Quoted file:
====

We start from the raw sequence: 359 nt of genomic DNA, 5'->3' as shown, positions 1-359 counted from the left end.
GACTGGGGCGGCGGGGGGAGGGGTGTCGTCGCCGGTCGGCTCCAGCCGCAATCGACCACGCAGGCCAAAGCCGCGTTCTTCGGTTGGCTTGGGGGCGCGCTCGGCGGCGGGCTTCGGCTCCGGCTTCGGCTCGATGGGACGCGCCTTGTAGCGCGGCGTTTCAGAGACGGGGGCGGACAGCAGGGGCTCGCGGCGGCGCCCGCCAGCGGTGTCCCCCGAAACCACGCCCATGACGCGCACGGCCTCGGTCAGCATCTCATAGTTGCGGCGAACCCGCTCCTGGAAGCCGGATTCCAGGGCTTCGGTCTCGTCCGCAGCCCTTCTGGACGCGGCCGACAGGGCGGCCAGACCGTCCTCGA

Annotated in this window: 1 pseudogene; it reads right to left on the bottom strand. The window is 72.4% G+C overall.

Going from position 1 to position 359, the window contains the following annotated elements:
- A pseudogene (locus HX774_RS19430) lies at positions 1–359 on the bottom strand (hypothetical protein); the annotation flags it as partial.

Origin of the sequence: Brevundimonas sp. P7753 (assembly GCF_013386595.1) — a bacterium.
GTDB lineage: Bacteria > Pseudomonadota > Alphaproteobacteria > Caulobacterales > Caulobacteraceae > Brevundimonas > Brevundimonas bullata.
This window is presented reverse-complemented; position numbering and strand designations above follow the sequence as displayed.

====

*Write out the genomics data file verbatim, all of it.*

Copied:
We start from the raw sequence: 359 nt of genomic DNA, 5'->3' as shown, positions 1-359 counted from the left end.
GACTGGGGCGGCGGGGGGAGGGGTGTCGTCGCCGGTCGGCTCCAGCCGCAATCGACCACGCAGGCCAAAGCCGCGTTCTTCGGTTGGCTTGGGGGCGCGCTCGGCGGCGGGCTTCGGCTCCGGCTTCGGCTCGATGGGACGCGCCTTGTAGCGCGGCGTTTCAGAGACGGGGGCGGACAGCAGGGGCTCGCGGCGGCGCCCGCCAGCGGTGTCCCCCGAAACCACGCCCATGACGCGCACGGCCTCGGTCAGCATCTCATAGTTGCGGCGAACCCGCTCCTGGAAGCCGGATTCCAGGGCTTCGGTCTCGTCCGCAGCCCTTCTGGACGCGGCCGACAGGGCGGCCAGACCGTCCTCGA

Annotated in this window: 1 pseudogene; it reads right to left on the bottom strand. The window is 72.4% G+C overall.

Going from position 1 to position 359, the window contains the following annotated elements:
- A pseudogene (locus HX774_RS19430) lies at positions 1–359 on the bottom strand (hypothetical protein); the annotation flags it as partial.

Origin of the sequence: Brevundimonas sp. P7753 (assembly GCF_013386595.1) — a bacterium.
GTDB lineage: Bacteria > Pseudomonadota > Alphaproteobacteria > Caulobacterales > Caulobacteraceae > Brevundimonas > Brevundimonas bullata.
This window is presented reverse-complemented; position numbering and strand designations above follow the sequence as displayed.